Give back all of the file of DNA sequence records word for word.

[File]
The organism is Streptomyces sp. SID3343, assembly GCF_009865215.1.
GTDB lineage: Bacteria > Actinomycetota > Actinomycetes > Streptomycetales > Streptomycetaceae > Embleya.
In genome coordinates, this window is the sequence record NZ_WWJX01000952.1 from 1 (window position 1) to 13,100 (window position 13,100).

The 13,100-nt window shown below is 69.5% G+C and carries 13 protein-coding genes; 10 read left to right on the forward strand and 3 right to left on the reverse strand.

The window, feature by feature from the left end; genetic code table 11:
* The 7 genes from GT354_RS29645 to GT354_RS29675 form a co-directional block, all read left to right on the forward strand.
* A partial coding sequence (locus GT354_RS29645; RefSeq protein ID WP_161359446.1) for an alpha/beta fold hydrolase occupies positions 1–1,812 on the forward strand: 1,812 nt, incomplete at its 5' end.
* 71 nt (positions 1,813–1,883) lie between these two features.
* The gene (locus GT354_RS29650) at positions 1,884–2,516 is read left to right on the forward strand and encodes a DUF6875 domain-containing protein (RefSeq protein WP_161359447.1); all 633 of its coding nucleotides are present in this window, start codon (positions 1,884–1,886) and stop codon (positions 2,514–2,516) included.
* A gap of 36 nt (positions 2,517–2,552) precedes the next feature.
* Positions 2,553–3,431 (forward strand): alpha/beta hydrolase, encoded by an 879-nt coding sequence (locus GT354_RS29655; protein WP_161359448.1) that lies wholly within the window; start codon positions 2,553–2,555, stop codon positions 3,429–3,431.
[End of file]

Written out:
The organism is Streptomyces sp. SID3343, assembly GCF_009865215.1.
GTDB lineage: Bacteria > Actinomycetota > Actinomycetes > Streptomycetales > Streptomycetaceae > Embleya.
In genome coordinates, this window is the sequence record NZ_WWJX01000952.1 from 1 (window position 1) to 13,100 (window position 13,100).

The 13,100-nt window shown below is 69.5% G+C and carries 13 protein-coding genes; 10 read left to right on the forward strand and 3 right to left on the reverse strand.

The window, feature by feature from the left end; genetic code table 11:
* The 7 genes from GT354_RS29645 to GT354_RS29675 form a co-directional block, all read left to right on the forward strand.
* A partial coding sequence (locus GT354_RS29645; RefSeq protein ID WP_161359446.1) for an alpha/beta fold hydrolase occupies positions 1–1,812 on the forward strand: 1,812 nt, incomplete at its 5' end.
* 71 nt (positions 1,813–1,883) lie between these two features.
* The gene (locus GT354_RS29650) at positions 1,884–2,516 is read left to right on the forward strand and encodes a DUF6875 domain-containing protein (RefSeq protein WP_161359447.1); all 633 of its coding nucleotides are present in this window, start codon (positions 1,884–1,886) and stop codon (positions 2,514–2,516) included.
* A gap of 36 nt (positions 2,517–2,552) precedes the next feature.
* Positions 2,553–3,431 (forward strand): alpha/beta hydrolase, encoded by an 879-nt coding sequence (locus GT354_RS29655; protein WP_161359448.1) that lies wholly within the window; start codon positions 2,553–2,555, stop codon positions 3,429–3,431.